In writing this review, I'm a bit conflicted. While most of Darken the Stars was riveting and action-packed, the ending fell short for me, and I can't rate the final installment of the Kricket series as highly as I had hoped.
Bartol writes, yet again, a fierce leading lady in Kricket. She's determined, brave, and has a great head on her shoulders. This has been consistent throughout the entire series. This is coupled with a strong love interest, a hate-to-love-him villain, and captivating supporting characters-- everything you could ask for. Almost.
The ending, as stated, is where things bottomed out for me. While I can appreciate a heroine who forges her own path and requires no man to make her happy, I felt that certain characters got the short end of the stick-- particularly Trey and his crew. They deserved more. I keep holding out hope that there will somehow be an additional novel in this series, because I can't fathom that this is it. Where was the closure? I didn't feel it, that's for sure. These were characters that readers (and Kricket herself) spent two amazing books falling in love with. We were invested in their stories and their future. It was actually a little heartbreaking to see this end the way they did. Along with Kricket's many attributes, I considered her an unwaveringly loyal character. Towards the end, I had no idea where that person went. Her actions, while understandable-- if I try really, really hard-- seemed so out of character. It just didn't feel right. You can't be pleased with every ending, that's a given, but it has to feel authentic. Sadly, this ending did not. But bravo to Bartol for giving us the unexpected, I suppose.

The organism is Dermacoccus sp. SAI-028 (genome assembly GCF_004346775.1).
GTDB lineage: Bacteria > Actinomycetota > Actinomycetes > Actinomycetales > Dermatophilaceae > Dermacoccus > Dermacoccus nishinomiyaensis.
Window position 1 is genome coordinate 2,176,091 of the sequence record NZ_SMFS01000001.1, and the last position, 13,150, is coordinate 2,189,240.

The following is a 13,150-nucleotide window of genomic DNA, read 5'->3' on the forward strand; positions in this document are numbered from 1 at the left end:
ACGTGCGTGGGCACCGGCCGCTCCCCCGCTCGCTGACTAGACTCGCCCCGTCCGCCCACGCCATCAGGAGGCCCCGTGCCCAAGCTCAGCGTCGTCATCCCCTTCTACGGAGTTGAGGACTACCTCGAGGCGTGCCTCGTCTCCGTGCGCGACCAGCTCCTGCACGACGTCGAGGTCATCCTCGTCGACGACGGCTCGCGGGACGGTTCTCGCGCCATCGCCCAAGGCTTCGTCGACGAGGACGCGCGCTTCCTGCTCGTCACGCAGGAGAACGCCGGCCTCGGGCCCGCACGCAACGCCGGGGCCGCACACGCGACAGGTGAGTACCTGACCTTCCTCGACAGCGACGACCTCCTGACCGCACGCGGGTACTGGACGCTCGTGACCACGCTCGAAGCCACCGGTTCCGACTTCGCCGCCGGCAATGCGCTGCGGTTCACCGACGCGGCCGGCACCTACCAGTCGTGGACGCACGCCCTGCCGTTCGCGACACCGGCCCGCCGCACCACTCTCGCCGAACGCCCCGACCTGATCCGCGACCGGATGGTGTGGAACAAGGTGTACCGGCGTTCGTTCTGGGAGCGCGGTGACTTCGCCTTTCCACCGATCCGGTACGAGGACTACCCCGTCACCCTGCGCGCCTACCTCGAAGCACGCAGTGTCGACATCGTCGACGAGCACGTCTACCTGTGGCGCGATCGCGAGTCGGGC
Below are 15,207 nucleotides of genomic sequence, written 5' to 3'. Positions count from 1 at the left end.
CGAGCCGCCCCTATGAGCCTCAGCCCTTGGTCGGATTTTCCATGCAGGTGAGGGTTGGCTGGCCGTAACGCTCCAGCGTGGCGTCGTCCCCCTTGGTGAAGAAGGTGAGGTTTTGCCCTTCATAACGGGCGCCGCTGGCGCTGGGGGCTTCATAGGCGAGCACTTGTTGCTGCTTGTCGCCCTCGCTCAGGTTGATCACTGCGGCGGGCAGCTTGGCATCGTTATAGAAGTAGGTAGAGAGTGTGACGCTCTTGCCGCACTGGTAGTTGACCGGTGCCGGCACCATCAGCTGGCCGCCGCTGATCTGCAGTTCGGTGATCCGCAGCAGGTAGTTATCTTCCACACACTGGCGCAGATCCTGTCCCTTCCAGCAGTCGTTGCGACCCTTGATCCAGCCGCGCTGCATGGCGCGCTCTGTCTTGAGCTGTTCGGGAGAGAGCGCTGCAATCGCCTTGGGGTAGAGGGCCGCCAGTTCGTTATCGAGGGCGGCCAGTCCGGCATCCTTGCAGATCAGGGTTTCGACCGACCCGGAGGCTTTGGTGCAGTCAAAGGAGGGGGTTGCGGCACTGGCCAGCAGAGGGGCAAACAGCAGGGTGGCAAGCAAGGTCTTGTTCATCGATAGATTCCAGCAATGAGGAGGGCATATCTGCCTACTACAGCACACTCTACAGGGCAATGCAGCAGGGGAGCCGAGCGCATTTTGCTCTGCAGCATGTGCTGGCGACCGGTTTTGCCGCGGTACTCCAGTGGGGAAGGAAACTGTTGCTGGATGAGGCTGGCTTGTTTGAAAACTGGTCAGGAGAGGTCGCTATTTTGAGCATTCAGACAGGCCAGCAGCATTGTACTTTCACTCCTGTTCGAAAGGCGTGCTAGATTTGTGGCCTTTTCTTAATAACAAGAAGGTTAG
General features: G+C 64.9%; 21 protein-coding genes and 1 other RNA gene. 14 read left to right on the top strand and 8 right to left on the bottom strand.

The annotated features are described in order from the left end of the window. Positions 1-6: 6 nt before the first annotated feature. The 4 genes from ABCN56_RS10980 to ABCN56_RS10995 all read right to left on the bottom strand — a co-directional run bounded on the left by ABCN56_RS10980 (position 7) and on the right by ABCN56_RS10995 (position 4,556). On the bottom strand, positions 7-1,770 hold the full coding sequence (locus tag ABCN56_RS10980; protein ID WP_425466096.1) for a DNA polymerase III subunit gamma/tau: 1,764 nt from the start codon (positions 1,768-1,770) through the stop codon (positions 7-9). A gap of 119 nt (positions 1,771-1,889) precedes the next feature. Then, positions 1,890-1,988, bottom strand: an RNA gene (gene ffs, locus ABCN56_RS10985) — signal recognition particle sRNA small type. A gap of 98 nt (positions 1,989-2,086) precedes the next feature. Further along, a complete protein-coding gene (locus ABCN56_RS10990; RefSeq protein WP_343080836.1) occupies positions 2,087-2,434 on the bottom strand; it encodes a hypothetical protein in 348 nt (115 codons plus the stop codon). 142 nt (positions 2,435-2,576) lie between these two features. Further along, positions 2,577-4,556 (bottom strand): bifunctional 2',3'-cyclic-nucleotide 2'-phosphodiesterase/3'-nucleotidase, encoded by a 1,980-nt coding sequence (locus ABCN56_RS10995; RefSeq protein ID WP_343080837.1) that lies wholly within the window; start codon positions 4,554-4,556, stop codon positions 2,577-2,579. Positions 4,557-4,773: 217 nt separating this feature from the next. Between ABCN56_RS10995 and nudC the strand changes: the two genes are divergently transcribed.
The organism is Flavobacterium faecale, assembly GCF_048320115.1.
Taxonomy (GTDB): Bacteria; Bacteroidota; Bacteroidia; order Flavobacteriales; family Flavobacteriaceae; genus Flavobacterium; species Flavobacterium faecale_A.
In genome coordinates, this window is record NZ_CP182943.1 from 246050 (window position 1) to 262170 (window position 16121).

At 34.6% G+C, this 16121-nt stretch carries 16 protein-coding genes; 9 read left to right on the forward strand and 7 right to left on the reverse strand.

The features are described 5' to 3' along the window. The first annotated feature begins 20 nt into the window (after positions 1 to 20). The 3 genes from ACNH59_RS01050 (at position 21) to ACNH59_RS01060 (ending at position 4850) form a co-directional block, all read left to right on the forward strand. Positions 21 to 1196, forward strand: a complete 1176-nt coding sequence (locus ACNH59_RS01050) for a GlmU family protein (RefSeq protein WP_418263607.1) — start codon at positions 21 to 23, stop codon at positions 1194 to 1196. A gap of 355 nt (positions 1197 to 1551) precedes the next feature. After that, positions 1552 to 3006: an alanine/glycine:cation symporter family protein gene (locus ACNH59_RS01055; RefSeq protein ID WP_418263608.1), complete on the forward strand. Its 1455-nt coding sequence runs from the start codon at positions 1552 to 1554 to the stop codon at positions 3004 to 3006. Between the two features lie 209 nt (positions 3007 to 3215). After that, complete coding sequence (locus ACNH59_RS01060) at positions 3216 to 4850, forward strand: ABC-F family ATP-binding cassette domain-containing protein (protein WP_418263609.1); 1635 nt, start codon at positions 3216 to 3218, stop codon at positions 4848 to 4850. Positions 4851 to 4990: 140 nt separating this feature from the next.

Of course I will always be a huge fan and supporter of Amy Bartol, and will be waiting anxiously for her next book. Unfortunately, you can't win them all.
I live in Michigan with my husband and our two sons. My family is very supportive of my writing. When I’m writing, they often bring me the take-out menu so that I can call and order them dinner. They listen patiently when I talk about my characters like they’re real. They rarely roll their eyes when I tell them I’ll only be a second while I finish writing a chapter…and then they take off their coats. They ask me how the story is going when I surface after living for hours in a world of my own making. They have learned to accept my “writing uniform” consisting of a slightly unflattering pink fleece jacket, t-shirt, and black yoga pants. And they smile at my nerdy bookishness whenever I try to explain urban fantasy to them. In short, they get me, so they are perfect and I am blessed.
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